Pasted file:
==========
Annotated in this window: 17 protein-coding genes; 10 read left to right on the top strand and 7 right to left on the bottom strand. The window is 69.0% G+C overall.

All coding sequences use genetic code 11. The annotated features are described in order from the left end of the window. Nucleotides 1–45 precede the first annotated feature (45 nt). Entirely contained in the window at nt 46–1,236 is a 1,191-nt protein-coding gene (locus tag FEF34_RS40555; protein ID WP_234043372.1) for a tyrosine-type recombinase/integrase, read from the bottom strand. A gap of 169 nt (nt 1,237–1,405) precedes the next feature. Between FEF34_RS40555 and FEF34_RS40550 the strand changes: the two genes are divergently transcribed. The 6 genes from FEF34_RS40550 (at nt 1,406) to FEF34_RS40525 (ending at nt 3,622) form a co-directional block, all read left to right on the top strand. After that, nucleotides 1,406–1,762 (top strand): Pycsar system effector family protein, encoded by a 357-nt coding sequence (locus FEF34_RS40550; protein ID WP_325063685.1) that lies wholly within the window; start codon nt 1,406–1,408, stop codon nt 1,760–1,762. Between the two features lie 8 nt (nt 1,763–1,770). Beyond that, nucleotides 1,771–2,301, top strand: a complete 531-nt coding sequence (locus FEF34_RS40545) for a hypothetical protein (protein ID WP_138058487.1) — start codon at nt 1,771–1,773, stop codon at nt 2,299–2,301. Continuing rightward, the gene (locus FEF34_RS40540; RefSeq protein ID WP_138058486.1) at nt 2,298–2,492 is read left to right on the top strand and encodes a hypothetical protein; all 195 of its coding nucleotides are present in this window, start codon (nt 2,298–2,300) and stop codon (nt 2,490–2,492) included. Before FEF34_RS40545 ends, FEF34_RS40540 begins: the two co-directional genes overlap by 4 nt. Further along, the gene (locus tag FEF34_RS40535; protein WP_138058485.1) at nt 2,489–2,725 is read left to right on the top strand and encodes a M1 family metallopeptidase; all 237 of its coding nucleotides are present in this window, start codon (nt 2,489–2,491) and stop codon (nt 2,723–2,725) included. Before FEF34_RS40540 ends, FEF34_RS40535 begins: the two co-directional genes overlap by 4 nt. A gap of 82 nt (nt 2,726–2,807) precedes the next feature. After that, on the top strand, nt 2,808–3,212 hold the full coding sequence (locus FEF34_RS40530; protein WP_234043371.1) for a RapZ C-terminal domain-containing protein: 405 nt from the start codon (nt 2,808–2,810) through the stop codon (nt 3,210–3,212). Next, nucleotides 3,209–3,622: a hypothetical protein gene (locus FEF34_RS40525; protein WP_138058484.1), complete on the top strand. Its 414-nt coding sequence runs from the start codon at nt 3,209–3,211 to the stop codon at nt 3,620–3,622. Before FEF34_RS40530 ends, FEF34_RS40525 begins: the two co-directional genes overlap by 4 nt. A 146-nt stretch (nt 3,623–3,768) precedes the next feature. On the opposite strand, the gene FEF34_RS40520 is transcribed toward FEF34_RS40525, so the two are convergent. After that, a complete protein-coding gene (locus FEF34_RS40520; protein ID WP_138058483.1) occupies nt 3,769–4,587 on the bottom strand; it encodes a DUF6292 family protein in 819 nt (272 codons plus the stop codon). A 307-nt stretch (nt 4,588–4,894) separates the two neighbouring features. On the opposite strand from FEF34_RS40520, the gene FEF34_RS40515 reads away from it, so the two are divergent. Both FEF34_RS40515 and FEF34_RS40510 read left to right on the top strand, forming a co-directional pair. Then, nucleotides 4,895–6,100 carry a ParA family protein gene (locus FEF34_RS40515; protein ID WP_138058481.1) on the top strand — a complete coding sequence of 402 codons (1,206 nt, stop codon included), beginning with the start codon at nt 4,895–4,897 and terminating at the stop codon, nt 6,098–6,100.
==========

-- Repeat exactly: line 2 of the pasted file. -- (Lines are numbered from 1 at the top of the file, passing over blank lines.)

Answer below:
All coding sequences use genetic code 11. The annotated features are described in order from the left end of the window. Nucleotides 1–45 precede the first annotated feature (45 nt). Entirely contained in the window at nt 46–1,236 is a 1,191-nt protein-coding gene (locus tag FEF34_RS40555; protein ID WP_234043372.1) for a tyrosine-type recombinase/integrase, read from the bottom strand. A gap of 169 nt (nt 1,237–1,405) precedes the next feature. Between FEF34_RS40555 and FEF34_RS40550 the strand changes: the two genes are divergently transcribed. The 6 genes from FEF34_RS40550 (at nt 1,406) to FEF34_RS40525 (ending at nt 3,622) form a co-directional block, all read left to right on the top strand. After that, nucleotides 1,406–1,762 (top strand): Pycsar system effector family protein, encoded by a 357-nt coding sequence (locus FEF34_RS40550; protein ID WP_325063685.1) that lies wholly within the window; start codon nt 1,406–1,408, stop codon nt 1,760–1,762. Between the two features lie 8 nt (nt 1,763–1,770). Beyond that, nucleotides 1,771–2,301, top strand: a complete 531-nt coding sequence (locus FEF34_RS40545) for a hypothetical protein (protein ID WP_138058487.1) — start codon at nt 1,771–1,773, stop codon at nt 2,299–2,301. Continuing rightward, the gene (locus FEF34_RS40540; RefSeq protein ID WP_138058486.1) at nt 2,298–2,492 is read left to right on the top strand and encodes a hypothetical protein; all 195 of its coding nucleotides are present in this window, start codon (nt 2,298–2,300) and stop codon (nt 2,490–2,492) included. Before FEF34_RS40545 ends, FEF34_RS40540 begins: the two co-directional genes overlap by 4 nt. Further along, the gene (locus tag FEF34_RS40535; protein WP_138058485.1) at nt 2,489–2,725 is read left to right on the top strand and encodes a M1 family metallopeptidase; all 237 of its coding nucleotides are present in this window, start codon (nt 2,489–2,491) and stop codon (nt 2,723–2,725) included. Before FEF34_RS40540 ends, FEF34_RS40535 begins: the two co-directional genes overlap by 4 nt. A gap of 82 nt (nt 2,726–2,807) precedes the next feature. After that, on the top strand, nt 2,808–3,212 hold the full coding sequence (locus FEF34_RS40530; protein WP_234043371.1) for a RapZ C-terminal domain-containing protein: 405 nt from the start codon (nt 2,808–2,810) through the stop codon (nt 3,210–3,212). Next, nucleotides 3,209–3,622: a hypothetical protein gene (locus FEF34_RS40525; protein WP_138058484.1), complete on the top strand. Its 414-nt coding sequence runs from the start codon at nt 3,209–3,211 to the stop codon at nt 3,620–3,622. Before FEF34_RS40530 ends, FEF34_RS40525 begins: the two co-directional genes overlap by 4 nt. A 146-nt stretch (nt 3,623–3,768) precedes the next feature. On the opposite strand, the gene FEF34_RS40520 is transcribed toward FEF34_RS40525, so the two are convergent. After that, a complete protein-coding gene (locus FEF34_RS40520; protein ID WP_138058483.1) occupies nt 3,769–4,587 on the bottom strand; it encodes a DUF6292 family protein in 819 nt (272 codons plus the stop codon). A 307-nt stretch (nt 4,588–4,894) separates the two neighbouring features. On the opposite strand from FEF34_RS40520, the gene FEF34_RS40515 reads away from it, so the two are divergent. Both FEF34_RS40515 and FEF34_RS40510 read left to right on the top strand, forming a co-directional pair. Then, nucleotides 4,895–6,100 carry a ParA family protein gene (locus FEF34_RS40515; protein ID WP_138058481.1) on the top strand — a complete coding sequence of 402 codons (1,206 nt, stop codon included), beginning with the start codon at nt 4,895–4,897 and terminating at the stop codon, nt 6,098–6,100.